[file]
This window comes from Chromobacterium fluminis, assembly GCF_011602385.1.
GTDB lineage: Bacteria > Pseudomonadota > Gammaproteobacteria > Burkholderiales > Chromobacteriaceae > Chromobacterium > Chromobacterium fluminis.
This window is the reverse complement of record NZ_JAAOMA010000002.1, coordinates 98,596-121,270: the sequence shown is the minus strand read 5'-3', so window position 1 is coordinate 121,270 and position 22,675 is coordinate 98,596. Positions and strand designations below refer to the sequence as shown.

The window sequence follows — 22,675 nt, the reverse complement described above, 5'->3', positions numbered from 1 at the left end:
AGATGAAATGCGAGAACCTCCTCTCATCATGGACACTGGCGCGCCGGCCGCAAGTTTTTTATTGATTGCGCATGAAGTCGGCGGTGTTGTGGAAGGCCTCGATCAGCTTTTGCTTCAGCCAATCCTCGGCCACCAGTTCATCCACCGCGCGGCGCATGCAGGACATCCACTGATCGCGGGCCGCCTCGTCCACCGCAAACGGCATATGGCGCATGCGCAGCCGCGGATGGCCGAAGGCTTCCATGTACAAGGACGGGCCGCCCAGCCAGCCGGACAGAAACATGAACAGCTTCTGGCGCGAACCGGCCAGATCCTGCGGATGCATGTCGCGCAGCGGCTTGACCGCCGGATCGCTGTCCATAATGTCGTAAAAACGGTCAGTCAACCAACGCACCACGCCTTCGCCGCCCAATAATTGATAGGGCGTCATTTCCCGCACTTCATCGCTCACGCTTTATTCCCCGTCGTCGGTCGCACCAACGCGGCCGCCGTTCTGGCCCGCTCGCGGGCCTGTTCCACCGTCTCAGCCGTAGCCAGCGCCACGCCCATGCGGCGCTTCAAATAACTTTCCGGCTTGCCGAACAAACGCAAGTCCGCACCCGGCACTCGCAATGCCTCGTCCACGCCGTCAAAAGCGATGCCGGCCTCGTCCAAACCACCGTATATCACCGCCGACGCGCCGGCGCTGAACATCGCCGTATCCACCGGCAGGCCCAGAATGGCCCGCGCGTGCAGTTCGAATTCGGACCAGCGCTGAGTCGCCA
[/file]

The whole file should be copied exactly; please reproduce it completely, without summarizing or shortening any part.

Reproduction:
This window comes from Chromobacterium fluminis, assembly GCF_011602385.1.
GTDB lineage: Bacteria > Pseudomonadota > Gammaproteobacteria > Burkholderiales > Chromobacteriaceae > Chromobacterium > Chromobacterium fluminis.
This window is the reverse complement of record NZ_JAAOMA010000002.1, coordinates 98,596-121,270: the sequence shown is the minus strand read 5'-3', so window position 1 is coordinate 121,270 and position 22,675 is coordinate 98,596. Positions and strand designations below refer to the sequence as shown.

The window sequence follows — 22,675 nt, the reverse complement described above, 5'->3', positions numbered from 1 at the left end:
AGATGAAATGCGAGAACCTCCTCTCATCATGGACACTGGCGCGCCGGCCGCAAGTTTTTTATTGATTGCGCATGAAGTCGGCGGTGTTGTGGAAGGCCTCGATCAGCTTTTGCTTCAGCCAATCCTCGGCCACCAGTTCATCCACCGCGCGGCGCATGCAGGACATCCACTGATCGCGGGCCGCCTCGTCCACCGCAAACGGCATATGGCGCATGCGCAGCCGCGGATGGCCGAAGGCTTCCATGTACAAGGACGGGCCGCCCAGCCAGCCGGACAGAAACATGAACAGCTTCTGGCGCGAACCGGCCAGATCCTGCGGATGCATGTCGCGCAGCGGCTTGACCGCCGGATCGCTGTCCATAATGTCGTAAAAACGGTCAGTCAACCAACGCACCACGCCTTCGCCGCCCAATAATTGATAGGGCGTCATTTCCCGCACTTCATCGCTCACGCTTTATTCCCCGTCGTCGGTCGCACCAACGCGGCCGCCGTTCTGGCCCGCTCGCGGGCCTGTTCCACCGTCTCAGCCGTAGCCAGCGCCACGCCCATGCGGCGCTTCAAATAACTTTCCGGCTTGCCGAACAAACGCAAGTCCGCACCCGGCACTCGCAATGCCTCGTCCACGCCGTCAAAAGCGATGCCGGCCTCGTCCAAACCACCGTATATCACCGCCGACGCGCCGGCGCTGAACATCGCCGTATCCACCGGCAGGCCCAGAATGGCCCGCGCGTGCAGTTCGAATTCGGACCAGCGCTGAGTCGCCA